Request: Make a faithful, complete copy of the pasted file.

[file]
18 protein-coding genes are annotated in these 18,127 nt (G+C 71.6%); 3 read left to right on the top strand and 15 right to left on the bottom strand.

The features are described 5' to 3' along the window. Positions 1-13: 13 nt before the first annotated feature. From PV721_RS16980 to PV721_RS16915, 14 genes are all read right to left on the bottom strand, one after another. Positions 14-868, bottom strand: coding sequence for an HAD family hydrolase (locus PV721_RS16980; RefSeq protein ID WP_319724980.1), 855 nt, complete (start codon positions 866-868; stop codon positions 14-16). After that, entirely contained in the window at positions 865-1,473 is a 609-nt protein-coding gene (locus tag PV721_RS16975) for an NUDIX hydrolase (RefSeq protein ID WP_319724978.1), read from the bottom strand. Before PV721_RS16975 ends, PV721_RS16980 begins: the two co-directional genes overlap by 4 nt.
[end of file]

18 protein-coding genes are annotated in these 18,127 nt (G+C 71.6%); 3 read left to right on the top strand and 15 right to left on the bottom strand.

The features are described 5' to 3' along the window. Positions 1-13: 13 nt before the first annotated feature. From PV721_RS16980 to PV721_RS16915, 14 genes are all read right to left on the bottom strand, one after another. Positions 14-868, bottom strand: coding sequence for an HAD family hydrolase (locus PV721_RS16980; RefSeq protein ID WP_319724980.1), 855 nt, complete (start codon positions 866-868; stop codon positions 14-16). After that, entirely contained in the window at positions 865-1,473 is a 609-nt protein-coding gene (locus tag PV721_RS16975) for an NUDIX hydrolase (RefSeq protein ID WP_319724978.1), read from the bottom strand. Before PV721_RS16975 ends, PV721_RS16980 begins: the two co-directional genes overlap by 4 nt.